For the past few years, Hart's best chance at employment has been with a telemarketing company that doesn't do background checks, where she has to deal with the harsh reality of receiving no benefits, no paid holidays, or paid sick time. "I get paid off of commission and I have to work hard because if I don't make a sale, my fifteen-year-old son and I can't eat." Because of this, Hart still has to rely on government safety net programs such as the Supplemental Nutrition Assistance Program (SNAP).

Hart is concerned over the future of SNAP as the program faces funding cuts under the Trump administration's proposed 2018 budget. She explains how food is a basic necessity that people need to build better lives for themselves. "If you cut SNAP that means my child will go hungry. When you're hungry you can't sleep or learn. In order for my child to become self-sufficient and not have to rely on social services, he's going have to get a decent education, go to college, and land a decent job so he can be a productive member of society. You can't do any of that hungry."

Kimberly Hart now works with the organization Witnesses to Hunger where she sits on the New Haven Food Policy Council working to eradicate hunger in New Haven. Among other issues related to poverty, Hart ensures that her voice remains one that represents people like her who are victims of the criminal justice system.

"If the state of CT looked at me as Kimberly Hart who happens to have a 30-year-old felony conviction instead of looking at me as a convicted felon whose name is Kimberly Hart then they could be more humane about this," Hart said. "All we want is a second chance, life happens but it definitely doesn't define who I am today."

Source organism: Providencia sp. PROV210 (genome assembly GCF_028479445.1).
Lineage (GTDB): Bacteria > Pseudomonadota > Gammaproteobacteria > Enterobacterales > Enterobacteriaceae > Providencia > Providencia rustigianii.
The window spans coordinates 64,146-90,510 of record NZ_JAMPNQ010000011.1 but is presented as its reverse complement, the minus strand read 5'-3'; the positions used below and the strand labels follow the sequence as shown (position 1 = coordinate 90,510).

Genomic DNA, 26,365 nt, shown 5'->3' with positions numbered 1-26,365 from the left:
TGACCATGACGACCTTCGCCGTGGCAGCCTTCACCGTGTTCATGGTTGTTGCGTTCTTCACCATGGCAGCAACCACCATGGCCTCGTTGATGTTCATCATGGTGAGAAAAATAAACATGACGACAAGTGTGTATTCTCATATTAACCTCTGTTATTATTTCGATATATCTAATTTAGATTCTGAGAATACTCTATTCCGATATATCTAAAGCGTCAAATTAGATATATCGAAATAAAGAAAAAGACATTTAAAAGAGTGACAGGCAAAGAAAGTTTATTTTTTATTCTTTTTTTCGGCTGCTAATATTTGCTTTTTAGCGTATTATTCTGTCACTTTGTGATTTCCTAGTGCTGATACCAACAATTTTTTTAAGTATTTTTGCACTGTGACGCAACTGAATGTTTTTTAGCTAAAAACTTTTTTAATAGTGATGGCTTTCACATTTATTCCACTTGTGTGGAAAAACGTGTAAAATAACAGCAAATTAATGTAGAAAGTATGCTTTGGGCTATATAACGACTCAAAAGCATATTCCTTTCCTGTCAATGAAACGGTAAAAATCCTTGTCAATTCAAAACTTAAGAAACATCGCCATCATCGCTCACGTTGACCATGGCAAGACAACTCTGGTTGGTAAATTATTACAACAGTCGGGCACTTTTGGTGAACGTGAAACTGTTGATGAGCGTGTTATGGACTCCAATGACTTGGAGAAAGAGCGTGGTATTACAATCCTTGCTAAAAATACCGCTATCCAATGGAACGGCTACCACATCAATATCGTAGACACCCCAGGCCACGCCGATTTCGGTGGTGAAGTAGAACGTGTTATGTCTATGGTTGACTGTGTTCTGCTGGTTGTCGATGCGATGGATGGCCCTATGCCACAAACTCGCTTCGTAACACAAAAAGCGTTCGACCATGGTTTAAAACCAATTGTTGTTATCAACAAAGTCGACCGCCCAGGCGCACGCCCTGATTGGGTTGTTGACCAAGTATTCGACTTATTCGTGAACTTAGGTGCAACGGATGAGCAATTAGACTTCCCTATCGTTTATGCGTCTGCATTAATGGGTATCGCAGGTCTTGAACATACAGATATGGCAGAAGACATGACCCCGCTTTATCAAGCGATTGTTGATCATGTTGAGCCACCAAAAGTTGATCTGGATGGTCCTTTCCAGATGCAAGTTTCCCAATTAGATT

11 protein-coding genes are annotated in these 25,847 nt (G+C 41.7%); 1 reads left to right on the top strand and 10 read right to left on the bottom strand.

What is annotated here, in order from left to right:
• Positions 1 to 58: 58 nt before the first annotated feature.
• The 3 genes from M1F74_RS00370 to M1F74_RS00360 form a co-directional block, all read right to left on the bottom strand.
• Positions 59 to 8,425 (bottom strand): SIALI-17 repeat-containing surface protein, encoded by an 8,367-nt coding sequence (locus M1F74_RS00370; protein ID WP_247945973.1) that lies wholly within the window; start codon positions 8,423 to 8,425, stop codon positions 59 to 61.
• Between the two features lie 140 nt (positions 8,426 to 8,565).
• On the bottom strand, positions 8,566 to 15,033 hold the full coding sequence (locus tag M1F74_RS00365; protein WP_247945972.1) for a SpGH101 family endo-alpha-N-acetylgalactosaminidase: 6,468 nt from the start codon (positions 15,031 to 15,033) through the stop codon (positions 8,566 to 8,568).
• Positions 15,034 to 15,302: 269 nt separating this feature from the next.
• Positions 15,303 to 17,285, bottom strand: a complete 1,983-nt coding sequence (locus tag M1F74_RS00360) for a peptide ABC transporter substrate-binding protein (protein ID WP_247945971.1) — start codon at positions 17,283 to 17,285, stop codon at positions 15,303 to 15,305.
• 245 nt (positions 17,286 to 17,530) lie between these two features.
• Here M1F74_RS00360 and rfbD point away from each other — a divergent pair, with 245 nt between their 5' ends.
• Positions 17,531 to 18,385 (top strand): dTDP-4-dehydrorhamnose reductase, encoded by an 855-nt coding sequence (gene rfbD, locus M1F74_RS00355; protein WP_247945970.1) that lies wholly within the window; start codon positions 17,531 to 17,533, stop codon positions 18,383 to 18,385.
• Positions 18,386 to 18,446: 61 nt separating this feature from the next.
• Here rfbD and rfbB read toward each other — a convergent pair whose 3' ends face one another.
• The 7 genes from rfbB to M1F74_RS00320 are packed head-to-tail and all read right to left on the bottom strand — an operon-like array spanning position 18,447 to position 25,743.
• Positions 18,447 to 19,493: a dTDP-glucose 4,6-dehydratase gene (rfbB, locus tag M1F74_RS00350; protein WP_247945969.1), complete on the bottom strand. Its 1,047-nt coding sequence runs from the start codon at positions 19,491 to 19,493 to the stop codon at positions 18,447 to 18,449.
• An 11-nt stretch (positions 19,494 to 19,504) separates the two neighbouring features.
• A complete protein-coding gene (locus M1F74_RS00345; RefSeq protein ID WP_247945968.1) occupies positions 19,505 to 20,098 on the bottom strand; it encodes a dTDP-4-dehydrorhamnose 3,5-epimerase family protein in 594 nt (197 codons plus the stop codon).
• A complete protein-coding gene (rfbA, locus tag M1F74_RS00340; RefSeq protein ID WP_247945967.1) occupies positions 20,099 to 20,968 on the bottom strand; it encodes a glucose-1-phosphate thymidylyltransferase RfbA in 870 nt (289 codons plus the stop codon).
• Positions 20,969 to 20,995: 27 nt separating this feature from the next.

This piece was reprinted by Truthout with permission or license. It may not be reproduced in any form without permission or license from the source.

Jessicah Pierre

Jessicah Pierre is the inequality media specialist at the Institute for Policy Studies.

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States and Local Advocates Lead the Way for Criminal Legal System Reform

Tuesday, October 03, 2017 By Jessicah Pierre, Inequality.org | News Analysis
  • font size decrease font size decrease font size increase font size increase font size
  • Print

Often times when we think of the fighting poverty, we think of economic inequality without connecting the role that our broken criminal justice system plays in contributing to the cycle of poverty.

While Congress stalls on moving efforts towards criminal justice reform, a number of states are taking matters in to their own hands.  With Connecticut being one of those states, meet Kimberly Hart, a life-long New Haven resident using her own personal story to affect change. Hart is a community advocate and mother raising her 15-year-old son while attempting to navigate around the economic disadvantages placed upon her due to convicted felonies on her record that date back to 30 years old.

America currently holds the largest criminal justice system in the world. Spending over 80 billion dollars a year to sustain this system of mass incarceration, The Sentencing Project found that US incarceration rates have increased by more than 500 percent in the last 4 decades, despite there being a decrease in crime rates across the country, leading to a current prison and jail population of 2.2 million people.

According to the Friends Committee on National Legislation, 600,000 individuals are released from prison every year, with very few access to programs that could ensure a smooth transition back into society, leading them to face barriers in getting a job, securing stable housing and much more. They are often shut out of government provided opportunities that would lead to stability such as employment, housing, and education.